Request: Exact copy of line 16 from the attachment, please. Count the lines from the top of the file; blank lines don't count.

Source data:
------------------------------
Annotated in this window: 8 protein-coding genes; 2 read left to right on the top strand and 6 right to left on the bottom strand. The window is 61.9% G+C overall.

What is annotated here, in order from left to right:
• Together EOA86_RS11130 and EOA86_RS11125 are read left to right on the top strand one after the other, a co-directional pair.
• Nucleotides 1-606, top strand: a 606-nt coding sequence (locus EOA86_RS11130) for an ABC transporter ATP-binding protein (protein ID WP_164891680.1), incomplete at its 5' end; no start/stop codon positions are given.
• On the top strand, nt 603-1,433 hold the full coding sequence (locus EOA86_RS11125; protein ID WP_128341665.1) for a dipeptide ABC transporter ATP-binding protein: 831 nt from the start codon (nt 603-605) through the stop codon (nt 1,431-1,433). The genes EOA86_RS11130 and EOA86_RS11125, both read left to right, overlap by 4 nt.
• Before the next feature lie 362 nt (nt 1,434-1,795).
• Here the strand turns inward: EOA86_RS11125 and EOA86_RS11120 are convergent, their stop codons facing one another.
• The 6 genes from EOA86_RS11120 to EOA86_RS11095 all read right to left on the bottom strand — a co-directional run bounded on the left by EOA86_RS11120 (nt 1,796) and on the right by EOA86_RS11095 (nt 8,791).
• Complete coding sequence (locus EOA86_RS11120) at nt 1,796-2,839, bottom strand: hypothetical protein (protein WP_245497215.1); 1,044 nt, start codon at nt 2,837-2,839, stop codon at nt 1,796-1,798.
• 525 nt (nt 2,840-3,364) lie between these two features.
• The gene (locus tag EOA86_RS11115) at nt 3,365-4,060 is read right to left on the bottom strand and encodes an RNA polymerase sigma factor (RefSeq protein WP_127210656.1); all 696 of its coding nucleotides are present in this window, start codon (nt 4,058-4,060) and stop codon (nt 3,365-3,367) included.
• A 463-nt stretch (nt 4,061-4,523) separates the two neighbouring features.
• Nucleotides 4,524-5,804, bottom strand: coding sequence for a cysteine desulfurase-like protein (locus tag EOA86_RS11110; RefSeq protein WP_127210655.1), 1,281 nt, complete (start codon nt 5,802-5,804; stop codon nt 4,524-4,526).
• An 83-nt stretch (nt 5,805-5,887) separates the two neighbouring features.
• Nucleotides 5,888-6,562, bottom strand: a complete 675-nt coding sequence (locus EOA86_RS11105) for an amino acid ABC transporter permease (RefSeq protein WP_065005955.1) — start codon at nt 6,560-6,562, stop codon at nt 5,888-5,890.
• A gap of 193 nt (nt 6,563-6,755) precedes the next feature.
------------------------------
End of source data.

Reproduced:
• A gap of 193 nt (nt 6,563-6,755) precedes the next feature.